A life in higher education: unconditionally yours?

Hilary Moriarty reflects on the rampant growth of unconditional offers for university places

wonder if it’s too soon to write the eulogy for conditional offers of a place at university? An unconditional offer of a place at a university of your choice reminds me of Japanese knotweed – once a rare thing – now rampant in the land and popping up every time you read an article about university entrance. Commonplace, in fact.

I understand that most gardeners would say the knotweed is a bad thing in the garden, an alien beast, and its invasion marks a radical change in the garden. I wonder if that will happen to the universities which have jumped aboard the unconditional-offer gravy train? Will they find themselves with large numbers of students with mediocre grades taking a very relaxed approach to their studies because it was easy enough to get in, and now you’re there, it’s no sweat doing well – look how many students get first-class degrees now, way more than 20 years ago, chill man, let’s start a rock band, ’cos you gotta find something to fill the days, actually you could get a few shifts in a fast food outlet…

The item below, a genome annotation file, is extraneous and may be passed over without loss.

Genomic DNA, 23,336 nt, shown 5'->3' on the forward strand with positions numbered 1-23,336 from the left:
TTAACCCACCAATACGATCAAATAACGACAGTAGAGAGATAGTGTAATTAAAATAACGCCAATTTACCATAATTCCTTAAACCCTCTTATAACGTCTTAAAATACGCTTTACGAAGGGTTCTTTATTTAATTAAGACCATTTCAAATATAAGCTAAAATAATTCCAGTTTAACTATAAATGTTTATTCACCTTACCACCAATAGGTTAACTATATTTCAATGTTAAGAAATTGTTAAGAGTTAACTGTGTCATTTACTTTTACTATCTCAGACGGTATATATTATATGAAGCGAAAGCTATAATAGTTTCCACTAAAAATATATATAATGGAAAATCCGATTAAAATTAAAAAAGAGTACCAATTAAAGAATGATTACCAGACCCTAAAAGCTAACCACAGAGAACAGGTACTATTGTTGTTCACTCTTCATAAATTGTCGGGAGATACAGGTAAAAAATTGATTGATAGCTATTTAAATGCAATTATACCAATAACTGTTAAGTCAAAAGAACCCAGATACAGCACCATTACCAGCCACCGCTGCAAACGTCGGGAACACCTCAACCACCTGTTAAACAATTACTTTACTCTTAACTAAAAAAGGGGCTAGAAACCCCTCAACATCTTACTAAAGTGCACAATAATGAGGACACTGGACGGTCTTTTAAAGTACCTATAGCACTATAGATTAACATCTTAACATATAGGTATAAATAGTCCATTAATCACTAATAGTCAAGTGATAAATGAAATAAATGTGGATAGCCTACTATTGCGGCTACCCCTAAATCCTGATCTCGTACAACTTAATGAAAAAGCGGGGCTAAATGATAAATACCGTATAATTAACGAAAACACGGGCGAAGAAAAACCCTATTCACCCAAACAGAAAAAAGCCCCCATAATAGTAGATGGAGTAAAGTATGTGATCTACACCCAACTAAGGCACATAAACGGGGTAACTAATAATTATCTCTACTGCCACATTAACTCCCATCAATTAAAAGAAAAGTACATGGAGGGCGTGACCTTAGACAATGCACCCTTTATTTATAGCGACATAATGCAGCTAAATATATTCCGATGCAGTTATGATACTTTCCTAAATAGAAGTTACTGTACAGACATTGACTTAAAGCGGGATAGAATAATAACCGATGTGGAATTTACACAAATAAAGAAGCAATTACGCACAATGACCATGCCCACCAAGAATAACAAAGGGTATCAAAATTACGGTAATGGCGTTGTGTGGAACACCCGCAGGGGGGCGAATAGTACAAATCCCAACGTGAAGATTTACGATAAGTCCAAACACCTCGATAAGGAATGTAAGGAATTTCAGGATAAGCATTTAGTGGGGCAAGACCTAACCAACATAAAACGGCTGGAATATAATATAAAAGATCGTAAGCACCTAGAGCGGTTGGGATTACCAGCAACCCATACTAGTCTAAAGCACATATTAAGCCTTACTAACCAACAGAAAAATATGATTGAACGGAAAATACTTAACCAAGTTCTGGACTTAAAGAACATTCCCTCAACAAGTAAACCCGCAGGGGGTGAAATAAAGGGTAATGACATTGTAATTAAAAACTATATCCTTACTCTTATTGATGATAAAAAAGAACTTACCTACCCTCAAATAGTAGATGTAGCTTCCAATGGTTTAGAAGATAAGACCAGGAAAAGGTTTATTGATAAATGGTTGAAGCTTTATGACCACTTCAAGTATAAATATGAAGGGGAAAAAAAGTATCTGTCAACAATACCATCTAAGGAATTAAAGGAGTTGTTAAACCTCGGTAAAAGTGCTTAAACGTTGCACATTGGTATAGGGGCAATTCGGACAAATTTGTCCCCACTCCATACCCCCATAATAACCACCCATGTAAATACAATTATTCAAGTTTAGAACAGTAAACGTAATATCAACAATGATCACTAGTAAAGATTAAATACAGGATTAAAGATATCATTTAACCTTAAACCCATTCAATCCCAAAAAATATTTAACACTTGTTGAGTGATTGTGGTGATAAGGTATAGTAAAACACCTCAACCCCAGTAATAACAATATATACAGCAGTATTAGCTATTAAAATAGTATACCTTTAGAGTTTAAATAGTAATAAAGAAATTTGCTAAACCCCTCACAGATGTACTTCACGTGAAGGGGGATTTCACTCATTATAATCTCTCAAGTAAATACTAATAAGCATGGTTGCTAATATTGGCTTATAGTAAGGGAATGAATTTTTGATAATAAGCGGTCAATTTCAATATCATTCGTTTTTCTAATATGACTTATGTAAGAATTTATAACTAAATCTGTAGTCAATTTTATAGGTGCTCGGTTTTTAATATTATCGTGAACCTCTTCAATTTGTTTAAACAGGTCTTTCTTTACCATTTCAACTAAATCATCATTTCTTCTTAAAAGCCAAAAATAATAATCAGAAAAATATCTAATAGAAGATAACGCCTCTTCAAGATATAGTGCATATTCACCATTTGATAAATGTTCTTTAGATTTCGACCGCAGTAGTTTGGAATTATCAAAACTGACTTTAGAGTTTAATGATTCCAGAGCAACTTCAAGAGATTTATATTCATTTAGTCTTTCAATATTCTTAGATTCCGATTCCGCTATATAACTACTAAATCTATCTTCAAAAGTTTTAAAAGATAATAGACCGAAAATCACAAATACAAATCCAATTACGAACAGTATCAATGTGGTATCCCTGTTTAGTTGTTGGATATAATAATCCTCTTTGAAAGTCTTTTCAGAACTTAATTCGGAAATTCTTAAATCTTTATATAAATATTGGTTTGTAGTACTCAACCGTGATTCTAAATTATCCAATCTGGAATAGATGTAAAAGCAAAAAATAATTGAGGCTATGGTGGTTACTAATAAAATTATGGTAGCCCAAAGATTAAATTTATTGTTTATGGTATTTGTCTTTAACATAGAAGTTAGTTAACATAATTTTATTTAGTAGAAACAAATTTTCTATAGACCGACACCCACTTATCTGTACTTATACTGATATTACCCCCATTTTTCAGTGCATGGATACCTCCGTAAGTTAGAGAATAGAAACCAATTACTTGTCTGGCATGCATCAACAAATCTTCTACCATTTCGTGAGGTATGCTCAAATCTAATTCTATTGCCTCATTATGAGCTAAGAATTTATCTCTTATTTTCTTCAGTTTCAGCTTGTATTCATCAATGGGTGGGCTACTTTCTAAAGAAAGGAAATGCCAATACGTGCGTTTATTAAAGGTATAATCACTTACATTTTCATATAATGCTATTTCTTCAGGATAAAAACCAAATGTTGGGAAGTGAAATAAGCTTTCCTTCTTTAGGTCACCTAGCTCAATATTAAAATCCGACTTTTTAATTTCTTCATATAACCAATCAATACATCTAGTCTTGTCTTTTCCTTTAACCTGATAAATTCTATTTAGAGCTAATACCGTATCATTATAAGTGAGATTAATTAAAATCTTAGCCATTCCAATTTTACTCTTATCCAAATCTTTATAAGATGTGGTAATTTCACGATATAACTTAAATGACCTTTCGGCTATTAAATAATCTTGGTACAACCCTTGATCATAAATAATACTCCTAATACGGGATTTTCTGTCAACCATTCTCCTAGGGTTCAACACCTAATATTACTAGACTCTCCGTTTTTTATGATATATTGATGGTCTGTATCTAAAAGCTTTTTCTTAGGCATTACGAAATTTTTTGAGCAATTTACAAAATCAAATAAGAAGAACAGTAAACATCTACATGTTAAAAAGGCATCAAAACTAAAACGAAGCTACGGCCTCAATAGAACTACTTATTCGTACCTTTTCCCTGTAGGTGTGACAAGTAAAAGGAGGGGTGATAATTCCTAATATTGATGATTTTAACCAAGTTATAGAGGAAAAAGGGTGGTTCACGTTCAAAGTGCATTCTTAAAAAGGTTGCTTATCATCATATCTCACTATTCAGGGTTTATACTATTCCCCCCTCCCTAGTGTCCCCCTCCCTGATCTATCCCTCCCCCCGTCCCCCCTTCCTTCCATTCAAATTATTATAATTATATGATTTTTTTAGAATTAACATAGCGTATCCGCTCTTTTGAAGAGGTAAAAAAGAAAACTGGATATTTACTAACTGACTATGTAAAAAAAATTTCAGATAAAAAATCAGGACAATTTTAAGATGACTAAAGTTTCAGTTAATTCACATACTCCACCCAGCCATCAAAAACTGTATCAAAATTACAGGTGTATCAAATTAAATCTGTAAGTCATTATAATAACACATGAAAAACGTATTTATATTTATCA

Meanwhile, back in the school garden, to hold the metaphor a little longer, no doubt some seriously upright students are relaxing into cheerful fat green knotweedy slumps because they no longer need to bother. You want to go to a good university? I’m going! It’s in the bag. Better than that – “They are so keen to have me, they don’t even want me to get a top grade! I can doss about for the rest of the year! I would be a fool not to!”

Unnecessary effort? Why would you? Why would anyone bother? It’s like being given a free air ticket to New York. Who in their right mind would scrape and save and work like the devil to get the money to pay for it, thrusting your hard-earned notes into the airline’s dismissive hands, when the airline has said, “It’s free! Get outta here with that cash – what do you not understand about the concept of free?”

You can see the logic of unconditional offering from the university’s point of view. Presumably such offers are only made to the kind of candidate who already has a stash of top grades at GCSE, suggesting similarly high grades to come in the A-level exams, and a CV which describes the kind of student they want, probably contributing to his/her school in all manner of ways in addition to simple academics: choir, team, prefect, all round very good egg.